# Greenhouse Effect, What Greenhouse Effect?

Posted on the 06 August 2020 by Markwadsworth @Mark_Wadsworth

It's homework time at Science Academy. Teacher has explained to the class about solar radiation, albedo, Stefan-Boltzmann constant, all that stuff.
Teacher sets a homework: how do you reconcile incoming solar radiation (1,370 W/m2 overhead at the Equator) with the observed average temperature of the hard surface and ocean surface of the planet Earth (288 K or 15C)?
Pupil A
Pupil A makes all manner of short cuts and simplifications and knocks out this calculation on the 'bus on the way into school:
"Solar radiation averaged over surface of Earth in a 24-hour period = 342 W/m2; less light reflected (1 minus albedo 0.3 x 342 W/m2) = 240 W/m2, divide that by the S-B constant; take the fourth root of that = 255 K."
Bugger, thinks Pupil A, I'm out by 33 degrees. Not to worry, too late to re-work it, scribble something about Greenhouse Gases to make up the difference. Job done, hand it in a few seconds before the deadline.
Pupil B
Pupil B takes it a bit more seriously, and splits things up into day and night; cloud cover, land and ocean with their different altitudes and albedos; takes the mid-point of all the variables you can find on the inter-web; finds out about latent heat of evaporation; Googles some weather forecasting sites as a reality check; looks up how quickly air, rock and water cool down at night; and then calculates the weighted average:
a. On the sunlit side, average incoming solar radiation is 684 W/m2.
b. Clouds have an albedo of 0.6; they absorb 684 W/m2 x 40%; divide by S-B constant (5.67 x 10^-8); take the fourth root = 263K.
c. Clouds are at a typical altitude of 4 km above sea-level (average of low-lying fog, proper clouds and con-trails). If their actual temperature is 263 K (-10 C), then their potential temperature is about 289 K; i.e. to be in a neutral equilibrium, the air at sea-level beneath them must be about 4km x 6.5 K/km lapse rate warmer = 289 K.
d. Incoming solar radiation which hits the ocean surface = 684 W/m2; albedo 0.1; so deduct 10% reflected = 616 W/m2; about one-quarter of that doesn't go in to warming, it is 'lost' as Latent Heat of Condensation to reappear elsewhere and higher up (150g water evaporates every hour for each m2 of ocean surface, seems reasonable); [calculate as before] = 299 K.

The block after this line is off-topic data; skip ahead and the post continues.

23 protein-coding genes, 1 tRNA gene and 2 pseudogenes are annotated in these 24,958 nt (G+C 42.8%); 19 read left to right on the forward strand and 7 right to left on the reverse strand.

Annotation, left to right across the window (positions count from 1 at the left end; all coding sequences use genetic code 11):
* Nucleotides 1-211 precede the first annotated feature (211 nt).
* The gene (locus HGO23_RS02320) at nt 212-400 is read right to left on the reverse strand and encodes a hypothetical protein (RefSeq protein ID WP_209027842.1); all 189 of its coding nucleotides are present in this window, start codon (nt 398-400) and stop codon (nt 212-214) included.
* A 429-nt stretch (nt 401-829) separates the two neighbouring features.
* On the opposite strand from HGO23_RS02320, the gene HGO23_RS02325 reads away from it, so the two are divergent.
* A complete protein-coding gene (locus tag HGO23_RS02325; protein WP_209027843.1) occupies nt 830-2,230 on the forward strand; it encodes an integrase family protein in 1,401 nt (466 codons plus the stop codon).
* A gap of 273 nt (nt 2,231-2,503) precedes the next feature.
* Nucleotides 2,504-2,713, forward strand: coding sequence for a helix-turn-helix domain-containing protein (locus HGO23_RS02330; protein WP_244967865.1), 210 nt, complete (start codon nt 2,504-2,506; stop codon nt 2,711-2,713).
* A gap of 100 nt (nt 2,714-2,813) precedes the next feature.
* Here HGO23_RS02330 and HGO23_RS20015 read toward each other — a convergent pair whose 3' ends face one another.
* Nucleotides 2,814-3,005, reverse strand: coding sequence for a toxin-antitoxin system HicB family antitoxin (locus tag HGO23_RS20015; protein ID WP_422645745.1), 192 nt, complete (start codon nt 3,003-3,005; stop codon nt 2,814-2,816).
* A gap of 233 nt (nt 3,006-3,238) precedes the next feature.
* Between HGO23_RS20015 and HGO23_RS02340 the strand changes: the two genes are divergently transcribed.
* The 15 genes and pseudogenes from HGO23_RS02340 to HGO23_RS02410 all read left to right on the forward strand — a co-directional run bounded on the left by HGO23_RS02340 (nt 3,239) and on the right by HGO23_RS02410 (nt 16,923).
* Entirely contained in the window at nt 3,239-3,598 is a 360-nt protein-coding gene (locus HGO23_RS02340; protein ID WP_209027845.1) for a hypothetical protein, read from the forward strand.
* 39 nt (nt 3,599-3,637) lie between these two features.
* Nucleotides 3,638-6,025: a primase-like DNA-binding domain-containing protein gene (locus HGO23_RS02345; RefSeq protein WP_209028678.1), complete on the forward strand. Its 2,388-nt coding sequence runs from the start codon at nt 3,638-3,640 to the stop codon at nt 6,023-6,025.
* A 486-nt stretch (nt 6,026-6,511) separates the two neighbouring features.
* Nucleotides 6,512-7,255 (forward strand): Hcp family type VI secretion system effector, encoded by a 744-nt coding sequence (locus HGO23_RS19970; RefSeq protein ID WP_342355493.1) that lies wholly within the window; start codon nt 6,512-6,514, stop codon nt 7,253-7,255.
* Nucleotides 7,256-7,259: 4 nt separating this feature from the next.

e. Hard surface is easy, 684 W/m2 less 30% reflected [calculate as before] = 302 K.
f. Pupil B then weights this one-half cloud cover, one-third cloud-free ocean and one-sixth cloud-free land to calculate a weighted average day-time maximum for the whole surface of 294 K.
g. That's just the daytime maximum temperature. It's four in the morning by now, so Pupil B decides that the night time low is about ten or fifteen degrees lower than that based on a joyous experience of partying until dawn and a bitter experience of missing the last 'bus home (and pops head out of window just to check); and calls it 282 K for the night-time low.
h. Pupil B then takes the simple average of 294 K and 282 K = 288 K; heaves a sigh of relief; sends it to the printer; shoves the print-out in the school bag; turns off the computer and collapses into bed.
The results?
Pupil A gets an A* grade and a photo in the local newspaper.
Pupil B and Pupil B's parents are called into the Head of Physics' office. Pupil B is painfully aware that all the variables used were mid-points and that there was some reverse-engineering to get the required answer; sticking your head out of the window is no substitute for proper measurements; and that a proper calculation would have run to several hundred pages; but hey, it was only a first term homework. Maybe a retake or something?
It's far worse. Head of Physics asks the parents why the Hell they are pumping their child full of this Climate Science Denier Bullshit; suggests that Pupil B "might prefer attending a local school which offers vocational qualifications" and shoves the signed-off transfer papers over the desk.

### About the author

Markwadsworth 934 shares View profile
View Blog

See more